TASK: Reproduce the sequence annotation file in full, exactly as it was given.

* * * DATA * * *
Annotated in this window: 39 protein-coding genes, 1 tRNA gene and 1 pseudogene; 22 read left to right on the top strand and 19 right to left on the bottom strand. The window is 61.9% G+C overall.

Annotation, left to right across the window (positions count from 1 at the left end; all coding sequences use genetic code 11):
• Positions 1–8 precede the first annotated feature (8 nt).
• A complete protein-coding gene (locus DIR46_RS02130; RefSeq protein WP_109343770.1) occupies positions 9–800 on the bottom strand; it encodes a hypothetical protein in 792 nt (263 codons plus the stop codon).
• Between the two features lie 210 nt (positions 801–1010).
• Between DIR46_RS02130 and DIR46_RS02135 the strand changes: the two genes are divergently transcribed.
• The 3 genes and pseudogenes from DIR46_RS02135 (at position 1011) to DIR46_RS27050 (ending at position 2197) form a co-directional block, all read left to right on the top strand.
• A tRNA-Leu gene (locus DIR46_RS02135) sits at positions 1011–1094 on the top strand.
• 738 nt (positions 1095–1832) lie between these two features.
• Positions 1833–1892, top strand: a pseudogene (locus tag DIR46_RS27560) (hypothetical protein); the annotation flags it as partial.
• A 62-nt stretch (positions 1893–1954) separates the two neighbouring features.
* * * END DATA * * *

Annotated in this window: 39 protein-coding genes, 1 tRNA gene and 1 pseudogene; 22 read left to right on the top strand and 19 right to left on the bottom strand. The window is 61.9% G+C overall.

Annotation, left to right across the window (positions count from 1 at the left end; all coding sequences use genetic code 11):
• Positions 1–8 precede the first annotated feature (8 nt).
• A complete protein-coding gene (locus DIR46_RS02130; RefSeq protein WP_109343770.1) occupies positions 9–800 on the bottom strand; it encodes a hypothetical protein in 792 nt (263 codons plus the stop codon).
• Between the two features lie 210 nt (positions 801–1010).
• Between DIR46_RS02130 and DIR46_RS02135 the strand changes: the two genes are divergently transcribed.
• The 3 genes and pseudogenes from DIR46_RS02135 (at position 1011) to DIR46_RS27050 (ending at position 2197) form a co-directional block, all read left to right on the top strand.
• A tRNA-Leu gene (locus DIR46_RS02135) sits at positions 1011–1094 on the top strand.
• 738 nt (positions 1095–1832) lie between these two features.
• Positions 1833–1892, top strand: a pseudogene (locus tag DIR46_RS27560) (hypothetical protein); the annotation flags it as partial.
• A 62-nt stretch (positions 1893–1954) separates the two neighbouring features.